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Meta will no longer prompt political content across apps Meta will no longer prompt political content across apps
Meta is set to stop promoting political content across the company’s social apps. In a report released on both Meta’s Transparency Centre and an... Meta will no longer prompt political content across apps


Meta is set to stop promoting political content across the company’s social apps.

In a report released on both Meta’s Transparency Centre and an Instagram blog post, the content-sharing giant made its approach clear.

“People have told us they want to see less political content, so we have spent the last few years refining our approach on Facebook to reduce the amount of political content – including from politicians’ accounts – you see in Feed, Reels, Watch, Groups You Should Join, and Pages You May Like,” the report read.

The company stated that following a political account will not result in related or linked accounts being proactively suggested if this isn’t your cup of tea.

Facebook

According to the announcement, artificial intelligence (AI) algorithms will also play their part in considering “personalized signals, like survey responses, that help us understand what is informative, meaningful, or worth your time” on Facebook.

The posts also state that the customization of preferences can be made via Facebook ‘Feed Preferences’ and that the AI recommendations and personalization can be limited.

The releases announced, “If you don’t want AI systems to personalize your Feed at all, you can use the Feeds tab, which will rank posts chronologically. You can also add people to your Favorites list, so you always see content from your favorite accounts.”

Instagram and Threads

On the Instagram and Threads front, Meta states that it would like both apps to be a great experience for all users and reassures users that the company “won’t proactively recommend content about politics on recommendation surfaces across Instagram and Threads.”

The apps seem to be walking away from the previous approach of suggesting accounts and content that might be politically charged.

“If you decide to follow accounts that post political content, we don’t want to get between you and their posts, but we also don’t want to proactively recommend political content from accounts you don’t follow,” said the blog post.

Account Status will control the chances that professional accounts have in getting into a user’s eyesight, but this will be determined by their posting of political content and Meta’s decision-making on what it sees as ‘political’ and potentially barring the way.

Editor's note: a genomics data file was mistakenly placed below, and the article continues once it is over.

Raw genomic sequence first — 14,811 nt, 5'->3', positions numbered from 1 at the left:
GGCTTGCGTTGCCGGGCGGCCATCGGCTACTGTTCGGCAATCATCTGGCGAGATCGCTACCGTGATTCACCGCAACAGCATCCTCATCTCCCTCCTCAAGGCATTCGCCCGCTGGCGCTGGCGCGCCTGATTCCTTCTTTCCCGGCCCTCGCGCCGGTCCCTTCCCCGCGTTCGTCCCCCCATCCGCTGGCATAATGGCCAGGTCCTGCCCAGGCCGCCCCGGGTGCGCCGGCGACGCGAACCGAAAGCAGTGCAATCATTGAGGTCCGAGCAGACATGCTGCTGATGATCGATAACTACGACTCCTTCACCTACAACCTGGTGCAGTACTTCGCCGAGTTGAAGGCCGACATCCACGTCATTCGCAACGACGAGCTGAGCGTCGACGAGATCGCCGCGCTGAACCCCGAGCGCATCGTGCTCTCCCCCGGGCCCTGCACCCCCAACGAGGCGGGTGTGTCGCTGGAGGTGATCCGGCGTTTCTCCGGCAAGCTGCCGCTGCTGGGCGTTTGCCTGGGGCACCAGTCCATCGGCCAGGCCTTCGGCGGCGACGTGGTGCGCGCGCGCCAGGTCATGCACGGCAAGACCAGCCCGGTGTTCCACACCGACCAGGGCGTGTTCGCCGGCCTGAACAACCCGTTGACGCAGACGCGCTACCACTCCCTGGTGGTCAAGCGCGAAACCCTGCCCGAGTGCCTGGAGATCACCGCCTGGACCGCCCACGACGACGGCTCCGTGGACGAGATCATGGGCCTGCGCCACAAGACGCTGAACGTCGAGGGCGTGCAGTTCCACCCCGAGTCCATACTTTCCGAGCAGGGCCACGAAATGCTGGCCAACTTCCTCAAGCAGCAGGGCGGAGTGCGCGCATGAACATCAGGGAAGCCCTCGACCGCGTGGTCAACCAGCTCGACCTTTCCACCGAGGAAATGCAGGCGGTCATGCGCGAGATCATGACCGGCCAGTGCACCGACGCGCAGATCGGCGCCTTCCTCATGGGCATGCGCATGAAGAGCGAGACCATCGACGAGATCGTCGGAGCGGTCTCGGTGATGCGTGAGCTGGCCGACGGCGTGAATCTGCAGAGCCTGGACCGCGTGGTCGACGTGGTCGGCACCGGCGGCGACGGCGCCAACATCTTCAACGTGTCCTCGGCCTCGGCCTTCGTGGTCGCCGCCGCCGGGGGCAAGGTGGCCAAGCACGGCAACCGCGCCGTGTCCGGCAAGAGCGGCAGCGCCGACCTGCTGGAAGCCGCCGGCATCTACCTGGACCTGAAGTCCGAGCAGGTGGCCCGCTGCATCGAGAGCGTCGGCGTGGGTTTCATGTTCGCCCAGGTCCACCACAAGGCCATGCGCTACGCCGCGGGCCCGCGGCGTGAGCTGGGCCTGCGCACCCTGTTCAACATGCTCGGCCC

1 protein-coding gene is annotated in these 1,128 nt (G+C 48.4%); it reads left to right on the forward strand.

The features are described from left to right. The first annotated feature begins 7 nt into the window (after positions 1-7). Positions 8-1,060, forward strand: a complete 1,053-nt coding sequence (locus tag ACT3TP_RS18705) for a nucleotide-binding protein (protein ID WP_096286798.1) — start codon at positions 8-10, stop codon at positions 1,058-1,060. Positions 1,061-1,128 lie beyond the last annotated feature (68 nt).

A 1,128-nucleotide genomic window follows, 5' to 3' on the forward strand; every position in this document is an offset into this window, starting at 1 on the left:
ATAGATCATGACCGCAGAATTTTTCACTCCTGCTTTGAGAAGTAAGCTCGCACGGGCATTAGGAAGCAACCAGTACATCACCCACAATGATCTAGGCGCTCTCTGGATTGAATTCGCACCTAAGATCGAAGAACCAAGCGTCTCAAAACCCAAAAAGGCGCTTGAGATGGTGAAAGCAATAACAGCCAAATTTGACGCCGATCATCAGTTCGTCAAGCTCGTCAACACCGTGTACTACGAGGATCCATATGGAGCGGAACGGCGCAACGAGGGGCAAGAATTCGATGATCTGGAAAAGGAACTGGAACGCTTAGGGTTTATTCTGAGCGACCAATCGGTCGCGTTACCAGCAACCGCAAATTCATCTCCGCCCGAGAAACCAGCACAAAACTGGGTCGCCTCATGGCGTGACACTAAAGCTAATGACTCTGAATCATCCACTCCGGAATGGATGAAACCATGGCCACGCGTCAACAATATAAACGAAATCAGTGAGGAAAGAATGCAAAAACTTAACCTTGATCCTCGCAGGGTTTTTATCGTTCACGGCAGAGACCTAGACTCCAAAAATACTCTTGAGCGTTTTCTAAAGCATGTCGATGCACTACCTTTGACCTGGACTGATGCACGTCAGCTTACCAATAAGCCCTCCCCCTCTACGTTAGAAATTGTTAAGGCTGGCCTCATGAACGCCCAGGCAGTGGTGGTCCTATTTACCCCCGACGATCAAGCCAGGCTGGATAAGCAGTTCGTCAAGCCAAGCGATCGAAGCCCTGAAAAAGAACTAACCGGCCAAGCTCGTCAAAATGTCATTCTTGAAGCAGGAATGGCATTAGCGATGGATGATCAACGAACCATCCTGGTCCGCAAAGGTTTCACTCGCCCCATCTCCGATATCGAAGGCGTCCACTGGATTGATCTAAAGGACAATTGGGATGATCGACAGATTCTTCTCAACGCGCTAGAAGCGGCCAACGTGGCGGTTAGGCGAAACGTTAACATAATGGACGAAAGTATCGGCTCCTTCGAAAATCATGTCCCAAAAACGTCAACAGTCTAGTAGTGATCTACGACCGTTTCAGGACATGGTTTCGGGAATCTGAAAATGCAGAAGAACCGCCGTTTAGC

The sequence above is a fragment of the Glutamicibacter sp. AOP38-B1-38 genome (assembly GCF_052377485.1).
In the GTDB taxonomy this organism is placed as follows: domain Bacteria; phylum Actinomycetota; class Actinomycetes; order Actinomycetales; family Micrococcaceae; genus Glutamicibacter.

The platform has said that through the settings, a user can disagree with a post that is deemed ‘political,’ saying “they (Users) can edit or remove recent posts, request a review if they disagree with our decision, or stop posting this type of content for a period of time, in order to be eligible to be recommended again.”

With the U.S. elections taking center stage in the media for the foreseeable future this move by Meta will be an interesting one for politicians and voters across 2024.

Brian-Damien Morgan

Freelance Journalist

Brian-Damien Morganis an award-winning journalist and features writer. He was lucky enough to work in the print sector for many UK newspapers before embarking on a successful career as a digital broadcaster and specialist.

His work has spanned the public and private media sectors of the United Kingdom for almost two decades.

Since 2007, Brian has continued to add to a long list of publications and institutions, most notably as Editor of the Glasgow 2014 Commonwealth Games, winning multiple awards for his writing and digital broadcasting efforts.

Brian would then go on to be integral to the Legacy 2014, Media and Sport Directorate of the Scottish Government. Working with ministers to enact change through sport with institutions like the Homeless World Cup.

He would then lend his skills to multiple private sector institutions. Brian would win national acclaim helping his country deliver judicial education and communications during the pandemic-era. Earning a writ of personal distinction from the Lord President of Scotland for his efforts as the Head of Communications and Digital for the Judicial Office for Scotland.

Brian has returned back to the thing he loves most, writing and commenting on developments across technology, gaming and legal topics, as well as any-and-all things sport related.





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